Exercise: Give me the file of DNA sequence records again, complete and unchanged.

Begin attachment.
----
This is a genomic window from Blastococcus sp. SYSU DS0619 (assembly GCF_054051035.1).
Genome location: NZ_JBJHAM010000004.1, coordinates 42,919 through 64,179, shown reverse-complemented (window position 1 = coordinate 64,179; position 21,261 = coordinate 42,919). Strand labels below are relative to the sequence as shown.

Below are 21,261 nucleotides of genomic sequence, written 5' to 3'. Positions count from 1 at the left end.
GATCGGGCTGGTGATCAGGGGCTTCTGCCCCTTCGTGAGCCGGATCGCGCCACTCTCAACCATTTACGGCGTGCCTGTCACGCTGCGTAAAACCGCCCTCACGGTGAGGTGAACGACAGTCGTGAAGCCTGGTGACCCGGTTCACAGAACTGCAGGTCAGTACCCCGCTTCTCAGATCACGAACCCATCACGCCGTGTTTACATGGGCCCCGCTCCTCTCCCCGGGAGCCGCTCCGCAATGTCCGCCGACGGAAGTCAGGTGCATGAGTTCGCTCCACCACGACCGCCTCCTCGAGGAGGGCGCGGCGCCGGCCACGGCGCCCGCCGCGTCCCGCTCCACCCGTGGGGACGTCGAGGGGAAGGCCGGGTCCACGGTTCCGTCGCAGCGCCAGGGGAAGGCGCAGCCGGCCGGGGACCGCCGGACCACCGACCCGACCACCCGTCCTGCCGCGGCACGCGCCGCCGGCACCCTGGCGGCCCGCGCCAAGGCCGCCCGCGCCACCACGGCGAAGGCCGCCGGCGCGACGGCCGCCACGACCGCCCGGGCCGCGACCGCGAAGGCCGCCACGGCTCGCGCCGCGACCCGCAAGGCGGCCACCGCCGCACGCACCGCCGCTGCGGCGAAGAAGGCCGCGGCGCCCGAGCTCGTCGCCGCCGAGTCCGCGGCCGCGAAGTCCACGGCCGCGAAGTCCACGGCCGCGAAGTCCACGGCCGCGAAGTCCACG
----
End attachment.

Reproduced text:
This is a genomic window from Blastococcus sp. SYSU DS0619 (assembly GCF_054051035.1).
Genome location: NZ_JBJHAM010000004.1, coordinates 42,919 through 64,179, shown reverse-complemented (window position 1 = coordinate 64,179; position 21,261 = coordinate 42,919). Strand labels below are relative to the sequence as shown.

Below are 21,261 nucleotides of genomic sequence, written 5' to 3'. Positions count from 1 at the left end.
GATCGGGCTGGTGATCAGGGGCTTCTGCCCCTTCGTGAGCCGGATCGCGCCACTCTCAACCATTTACGGCGTGCCTGTCACGCTGCGTAAAACCGCCCTCACGGTGAGGTGAACGACAGTCGTGAAGCCTGGTGACCCGGTTCACAGAACTGCAGGTCAGTACCCCGCTTCTCAGATCACGAACCCATCACGCCGTGTTTACATGGGCCCCGCTCCTCTCCCCGGGAGCCGCTCCGCAATGTCCGCCGACGGAAGTCAGGTGCATGAGTTCGCTCCACCACGACCGCCTCCTCGAGGAGGGCGCGGCGCCGGCCACGGCGCCCGCCGCGTCCCGCTCCACCCGTGGGGACGTCGAGGGGAAGGCCGGGTCCACGGTTCCGTCGCAGCGCCAGGGGAAGGCGCAGCCGGCCGGGGACCGCCGGACCACCGACCCGACCACCCGTCCTGCCGCGGCACGCGCCGCCGGCACCCTGGCGGCCCGCGCCAAGGCCGCCCGCGCCACCACGGCGAAGGCCGCCGGCGCGACGGCCGCCACGACCGCCCGGGCCGCGACCGCGAAGGCCGCCACGGCTCGCGCCGCGACCCGCAAGGCGGCCACCGCCGCACGCACCGCCGCTGCGGCGAAGAAGGCCGCGGCGCCCGAGCTCGTCGCCGCCGAGTCCGCGGCCGCGAAGTCCACGGCCGCGAAGTCCACGGCCGCGAAGTCCACGGCCGCGAAGTCCACG